When you work with all the women on a world championship podium it would be understandable if you had divided loyalties. When you work with all the women on a world championship podium, you are probably a world beater at your own job too.
Step forward (on a very stable footing) Erin Carson, the founder of ECFIT Strength Performance in Boulder, who was firmly in the corner of not only new Ironman 70.3 world champion Taylor Knibb in St. George, but also the 24-year-old’s fellow podium performers Paula Findlay and Emma Pallant-Browne.
“I’m familiar with all the athletes, because as much as I’m a strength coach I’m also very much a fan of the sport,” Carson explains over a half-hour chat in which she is more energizing than a set of deadlifts. And while that might sound glib, it underscores an important point – the connection she has with athletes is key to them buying into her philosophy.
More on that shortly, but first we can confirm that Carson wasn’t surprised when Knibb, who she trains in support of head coach Ian O’Brien, delivered such a dominant display. “I know how strong Taylor is because I see her three times a week,” Carson says. “Taylor’s patient and has the ability to look at the bigger picture and forgo instant gratification. I think having balance has been a real key to her success. She’s not pigeonholed herself as just a triathlete, she reads, enjoys the outdoors and loves her family and friends. Those are wonderful distractions that as triathletes we tend to forget sometimes. We should all remember we do this sport for our health.”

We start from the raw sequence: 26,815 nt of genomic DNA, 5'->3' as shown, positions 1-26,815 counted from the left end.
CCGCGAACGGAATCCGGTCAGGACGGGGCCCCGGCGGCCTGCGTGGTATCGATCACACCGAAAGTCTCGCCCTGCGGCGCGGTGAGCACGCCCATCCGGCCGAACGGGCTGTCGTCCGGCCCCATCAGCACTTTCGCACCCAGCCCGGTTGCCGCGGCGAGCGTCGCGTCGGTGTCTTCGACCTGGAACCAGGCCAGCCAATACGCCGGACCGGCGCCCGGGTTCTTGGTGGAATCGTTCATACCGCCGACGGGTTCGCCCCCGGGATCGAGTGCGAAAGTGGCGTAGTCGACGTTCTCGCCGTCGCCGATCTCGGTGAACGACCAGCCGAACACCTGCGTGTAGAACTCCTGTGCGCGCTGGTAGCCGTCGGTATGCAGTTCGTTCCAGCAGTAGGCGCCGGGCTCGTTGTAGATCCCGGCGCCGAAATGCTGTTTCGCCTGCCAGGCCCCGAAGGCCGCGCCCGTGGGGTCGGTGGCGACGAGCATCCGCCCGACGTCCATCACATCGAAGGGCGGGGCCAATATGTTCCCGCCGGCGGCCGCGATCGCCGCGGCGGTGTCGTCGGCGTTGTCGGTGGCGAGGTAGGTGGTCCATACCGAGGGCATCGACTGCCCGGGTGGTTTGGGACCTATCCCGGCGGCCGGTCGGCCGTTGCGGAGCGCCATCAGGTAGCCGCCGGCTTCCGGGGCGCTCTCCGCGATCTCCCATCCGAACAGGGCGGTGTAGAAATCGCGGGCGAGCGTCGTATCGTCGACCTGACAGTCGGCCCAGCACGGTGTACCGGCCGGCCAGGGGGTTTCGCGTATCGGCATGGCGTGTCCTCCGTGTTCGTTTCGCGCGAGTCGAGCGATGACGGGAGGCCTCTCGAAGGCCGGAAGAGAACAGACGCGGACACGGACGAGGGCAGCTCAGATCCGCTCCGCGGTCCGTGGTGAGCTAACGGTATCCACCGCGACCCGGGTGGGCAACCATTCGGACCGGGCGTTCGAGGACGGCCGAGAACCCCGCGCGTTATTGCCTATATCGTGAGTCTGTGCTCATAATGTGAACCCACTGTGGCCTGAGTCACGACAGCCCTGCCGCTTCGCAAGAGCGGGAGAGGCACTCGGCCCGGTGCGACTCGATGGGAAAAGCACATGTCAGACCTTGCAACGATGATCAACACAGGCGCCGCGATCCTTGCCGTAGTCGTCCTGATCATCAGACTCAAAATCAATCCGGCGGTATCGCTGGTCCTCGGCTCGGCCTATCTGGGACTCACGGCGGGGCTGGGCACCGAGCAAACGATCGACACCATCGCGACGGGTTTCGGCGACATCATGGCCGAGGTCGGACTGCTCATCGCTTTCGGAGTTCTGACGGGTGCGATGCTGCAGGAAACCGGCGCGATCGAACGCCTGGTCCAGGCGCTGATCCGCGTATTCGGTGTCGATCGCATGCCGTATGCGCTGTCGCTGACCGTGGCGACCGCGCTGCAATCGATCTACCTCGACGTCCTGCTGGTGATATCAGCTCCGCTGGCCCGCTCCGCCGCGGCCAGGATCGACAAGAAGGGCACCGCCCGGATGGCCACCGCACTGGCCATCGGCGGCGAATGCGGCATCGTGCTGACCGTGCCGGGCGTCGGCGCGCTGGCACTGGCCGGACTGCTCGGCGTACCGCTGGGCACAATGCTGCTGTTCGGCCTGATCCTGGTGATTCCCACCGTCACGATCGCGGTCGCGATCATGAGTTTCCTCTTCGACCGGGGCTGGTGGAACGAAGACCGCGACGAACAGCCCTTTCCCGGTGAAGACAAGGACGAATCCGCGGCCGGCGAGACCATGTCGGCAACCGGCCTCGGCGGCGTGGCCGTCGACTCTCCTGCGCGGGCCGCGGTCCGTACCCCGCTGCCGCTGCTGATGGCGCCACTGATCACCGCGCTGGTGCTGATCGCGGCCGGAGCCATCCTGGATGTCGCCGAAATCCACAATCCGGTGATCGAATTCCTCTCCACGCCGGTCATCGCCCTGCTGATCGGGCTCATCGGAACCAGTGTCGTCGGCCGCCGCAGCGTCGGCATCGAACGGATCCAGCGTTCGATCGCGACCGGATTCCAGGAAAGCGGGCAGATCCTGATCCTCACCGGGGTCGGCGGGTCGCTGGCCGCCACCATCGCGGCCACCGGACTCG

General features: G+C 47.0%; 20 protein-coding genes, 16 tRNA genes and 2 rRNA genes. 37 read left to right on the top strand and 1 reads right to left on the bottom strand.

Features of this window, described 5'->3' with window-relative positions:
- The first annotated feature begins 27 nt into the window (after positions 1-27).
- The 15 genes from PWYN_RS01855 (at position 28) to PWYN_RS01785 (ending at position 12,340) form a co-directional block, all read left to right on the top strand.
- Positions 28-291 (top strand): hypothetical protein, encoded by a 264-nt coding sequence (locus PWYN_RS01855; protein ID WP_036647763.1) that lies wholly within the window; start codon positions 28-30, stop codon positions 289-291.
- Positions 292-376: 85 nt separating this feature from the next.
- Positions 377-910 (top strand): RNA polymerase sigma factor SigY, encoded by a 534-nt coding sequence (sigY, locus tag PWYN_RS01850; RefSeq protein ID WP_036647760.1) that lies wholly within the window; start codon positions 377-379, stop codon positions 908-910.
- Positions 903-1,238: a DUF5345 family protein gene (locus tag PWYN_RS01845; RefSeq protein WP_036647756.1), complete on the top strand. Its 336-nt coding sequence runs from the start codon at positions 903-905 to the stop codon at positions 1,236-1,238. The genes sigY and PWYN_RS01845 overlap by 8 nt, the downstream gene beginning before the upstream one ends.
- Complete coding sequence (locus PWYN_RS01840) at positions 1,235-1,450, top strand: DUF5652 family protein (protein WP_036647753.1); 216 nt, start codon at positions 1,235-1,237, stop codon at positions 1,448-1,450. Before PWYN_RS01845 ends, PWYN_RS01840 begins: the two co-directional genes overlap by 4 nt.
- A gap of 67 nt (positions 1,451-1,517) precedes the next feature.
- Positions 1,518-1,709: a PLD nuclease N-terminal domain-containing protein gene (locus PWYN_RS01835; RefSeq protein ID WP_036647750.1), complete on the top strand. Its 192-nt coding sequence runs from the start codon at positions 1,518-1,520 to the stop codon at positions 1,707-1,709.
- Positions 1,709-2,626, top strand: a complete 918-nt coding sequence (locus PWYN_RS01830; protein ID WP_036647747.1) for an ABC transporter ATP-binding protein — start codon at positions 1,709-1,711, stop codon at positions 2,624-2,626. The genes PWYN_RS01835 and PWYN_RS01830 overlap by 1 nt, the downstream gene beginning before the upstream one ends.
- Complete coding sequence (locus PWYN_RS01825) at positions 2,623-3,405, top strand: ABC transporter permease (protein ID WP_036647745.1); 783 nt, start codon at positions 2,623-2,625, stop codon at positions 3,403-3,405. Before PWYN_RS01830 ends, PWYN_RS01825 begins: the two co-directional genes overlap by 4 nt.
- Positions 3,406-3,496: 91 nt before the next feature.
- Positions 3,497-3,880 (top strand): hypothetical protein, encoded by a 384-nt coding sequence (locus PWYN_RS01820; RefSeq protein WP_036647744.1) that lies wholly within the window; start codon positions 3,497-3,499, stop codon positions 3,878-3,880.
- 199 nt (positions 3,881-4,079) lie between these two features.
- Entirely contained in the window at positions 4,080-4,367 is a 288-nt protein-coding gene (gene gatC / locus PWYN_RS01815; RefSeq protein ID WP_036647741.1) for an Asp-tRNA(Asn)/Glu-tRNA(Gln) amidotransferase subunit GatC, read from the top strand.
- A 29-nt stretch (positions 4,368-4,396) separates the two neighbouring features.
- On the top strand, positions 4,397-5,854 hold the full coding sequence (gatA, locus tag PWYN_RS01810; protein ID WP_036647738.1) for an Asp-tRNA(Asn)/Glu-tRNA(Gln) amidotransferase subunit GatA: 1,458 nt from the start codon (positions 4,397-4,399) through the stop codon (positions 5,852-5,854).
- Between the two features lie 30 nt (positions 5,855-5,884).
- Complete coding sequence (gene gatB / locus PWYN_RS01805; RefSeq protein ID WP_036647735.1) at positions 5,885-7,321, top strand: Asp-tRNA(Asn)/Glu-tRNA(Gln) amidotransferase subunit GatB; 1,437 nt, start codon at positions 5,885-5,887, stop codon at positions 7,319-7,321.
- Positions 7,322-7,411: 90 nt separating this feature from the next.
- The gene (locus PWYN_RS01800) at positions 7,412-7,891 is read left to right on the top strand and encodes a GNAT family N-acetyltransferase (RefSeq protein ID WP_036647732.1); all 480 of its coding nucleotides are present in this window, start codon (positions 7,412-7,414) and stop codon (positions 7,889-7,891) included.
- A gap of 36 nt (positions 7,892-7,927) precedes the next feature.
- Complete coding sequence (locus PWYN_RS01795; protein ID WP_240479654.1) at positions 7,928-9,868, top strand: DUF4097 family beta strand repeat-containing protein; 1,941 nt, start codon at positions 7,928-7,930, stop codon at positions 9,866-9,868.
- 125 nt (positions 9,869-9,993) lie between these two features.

Creating Durable and Robust Athletes: Erin Carson’s Process
If Taylor’s performance wasn’t unexpected, Carson’s “most exciting moment” was seeing Findlay finish second in Utah, her best Ironman result to date.
“I believe in that kid. I’ve trained her for a long time and she’s been through a lot, but she is now so much more consistent,” Carson adds, explaining some of the challenges Findlay faced as she battled injury and almost quit the sport before eventually finding her groove in middle distance racing.
“It’s when they are in that challenging situation that the work I do becomes really important. We are just human beings, built of bone and connective tissue, and muscle, and we have to keep balanced. I used to watch so many triathletes do silly things in the weight room, thinking: ‘Why are they doing that?’ that I started creating a thought process around how I could help them. Now my whole job is to work towards creating the most durable and robust athletes I can so that a coach like Ian can train them and no niggles get in the way. There’s nothing more frustrating than being a high performance swim, bike and run coach and constantly having to work around injury and pain.”
Carson’s role consists of surrounding herself with educators that allow her to put the strength and conditioning work into action. “I’m not afraid to ask questions of people who are much smarter than me and I think my athletes have benefitted from that over the years.